MachoSpouse.com Awarded Site of Distinction Honor

MachoSpouse.com Awarded Site of Distinction Honor

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Image: – – Macho Spouse

 

VASoD2.jpgMachoSpouse.com has been added to the Veteran's Advantage “Sites of Distinction” honor roll!

A Site of Distinction is awarded after a special Veteran's Advantage review of excellence in content and design and a focus on the respect, recognition, and rewards of US Veterans, active duty military, and their families. Some of the more recognizable members of this honor roll are the Fisher House, USO, American Red Cross, and Tragedy Assistance Program for Survivors (TAPS).  It's humbling to be on this list.


So, what is Veteran's Advantage?  They are a national program that VetsAdv logo.jpgpartners with corporations who want to honor and thank all who serve. These partner companies show appreciation by providing preferred pricing on their goods and services everyday. You may have heard of some these companies: United, Foot Locker, Dell, Amtrack, Wendy's, Avis, Apple, Ford, HBO, Tmobile, and on and on and on. Yes, there is a fee, but they offer a free 30 day trial and their one-year family plans are only $29.97. They sent us a card last month and we're currently testing, we will report back as soon as we get enough data to write a solid review. However, at first glance, this looks like a pretty good deal. If you don't want to wait for our review, you can research these guys yourself at: VeteransAdvantage.com.

See also...

image for Video - Importance of Communication Part 3 - Talking Through A Deployment

Video - Importance of Communication Part 3 - Talking Through A Deployment

The third segment of a multi-part series examining the importance of communication within the military family. This video shares some advice on the importance of communicating BEFORE and DURING a deployment. Yes, talking about what you both want to talk about before a deployment begins is one of the most important conversations a military couple can have.

image for Contractor vs Employee

Contractor vs Employee

employee-contractor-300x270.jpgSo, you have a job offer and the employer offers you employment as either an independent contractor or an employee. You figure that since your wife is in the military, you don't need the insurance and your paycheck will be bigger without all that withholding taken out.

Life as a 1099'er

Ready to take that 1099? Not so fast. You might be in for a big shock at the end of the year. Here is a list of some of the hits you'll take.

• All the income taxes for each taxing entity will be due every quarter after your first year in business. A total of 90 percent must be paid by April 15 of the following year or there will be a penalty.

• You will have to pay the entire Social Security tax. That amounts to 15.3 percent on your first $113,700 and 2.9 percent over that amount. Employees get half that amount paid by their employer automatically. However, as a self-employed individual, you may deduct the half that an employer would have contributed.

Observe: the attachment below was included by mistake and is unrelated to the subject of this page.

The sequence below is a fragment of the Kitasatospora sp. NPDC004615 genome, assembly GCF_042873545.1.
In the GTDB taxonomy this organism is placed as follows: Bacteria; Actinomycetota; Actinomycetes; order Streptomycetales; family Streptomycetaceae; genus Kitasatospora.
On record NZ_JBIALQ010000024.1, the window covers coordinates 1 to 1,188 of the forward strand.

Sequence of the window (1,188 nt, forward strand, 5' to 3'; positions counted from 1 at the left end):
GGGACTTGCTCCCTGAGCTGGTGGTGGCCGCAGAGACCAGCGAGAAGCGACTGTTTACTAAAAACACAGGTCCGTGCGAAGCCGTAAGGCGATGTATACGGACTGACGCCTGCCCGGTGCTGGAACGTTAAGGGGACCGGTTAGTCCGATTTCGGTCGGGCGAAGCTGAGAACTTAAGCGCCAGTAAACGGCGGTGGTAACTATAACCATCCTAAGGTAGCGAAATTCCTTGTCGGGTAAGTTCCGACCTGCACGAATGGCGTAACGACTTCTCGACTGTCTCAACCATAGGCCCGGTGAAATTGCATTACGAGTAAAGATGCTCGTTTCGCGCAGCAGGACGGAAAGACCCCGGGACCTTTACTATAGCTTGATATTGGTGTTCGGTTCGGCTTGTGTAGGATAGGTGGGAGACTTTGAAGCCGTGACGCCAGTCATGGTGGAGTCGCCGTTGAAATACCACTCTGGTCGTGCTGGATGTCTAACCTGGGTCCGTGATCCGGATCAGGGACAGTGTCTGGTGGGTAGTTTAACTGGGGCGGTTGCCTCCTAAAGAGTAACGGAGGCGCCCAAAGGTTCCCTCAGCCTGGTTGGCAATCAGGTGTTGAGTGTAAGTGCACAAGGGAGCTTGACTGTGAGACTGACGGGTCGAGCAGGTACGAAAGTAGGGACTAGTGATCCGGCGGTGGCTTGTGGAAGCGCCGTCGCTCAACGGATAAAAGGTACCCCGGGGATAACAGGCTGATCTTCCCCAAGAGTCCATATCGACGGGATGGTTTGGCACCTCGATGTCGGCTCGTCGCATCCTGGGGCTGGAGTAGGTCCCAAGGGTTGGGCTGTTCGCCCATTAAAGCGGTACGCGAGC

• Independent contractors are not covered by non-discrimination laws, wage and hour protection, unemployment insurance, or pension and benefit protections that “real” employees receive.

• If you drive or run other equipment for the business that pays you, you won't be covered by the employer's insurance policy. Guess who that leaves?

What Makes an Employee

The basic issue in deciding whether a person is an employee or an independent contractor is the business's control over the work of the person. This sounds like a simple matter, but courts constantly are deluged with arguments about this issue.

If you're told when to come to work; if you don't provide your own equipment or supplies; and if you are paid in set increments such as hours or piecework, you are an employee, period. If they train you, you are an employee. The courts have made clear that just because the employer doesn't decide to use control, doesn't mean you are then an independent contractor. The crux of the matter is whether they have the right to do so. Read the IRS publication about the issue of contractors vs employees.

Making the Right Decision

Before you make any decisions, take some time to investigate and consider which category works best for you and your family. If you are leaning toward becoming an independent contractor, make sure you're prepared to save enough to cover your tax expenses and any additional costs like liability insurance.

Consider incorporating as a LLC to protect yourself and give you additional tax protection. It's a good idea to get the help of a paralegal, lawyer and tax specialist.

If you are considering becoming self-employed, be certain to read the IRS Bulletin Understanding Employment Taxes. This is a simple document that explains what the requirements are in everyday language.

This post was sponsored by the School of Firearms Technology from the Sonoran Desert Institute.



 

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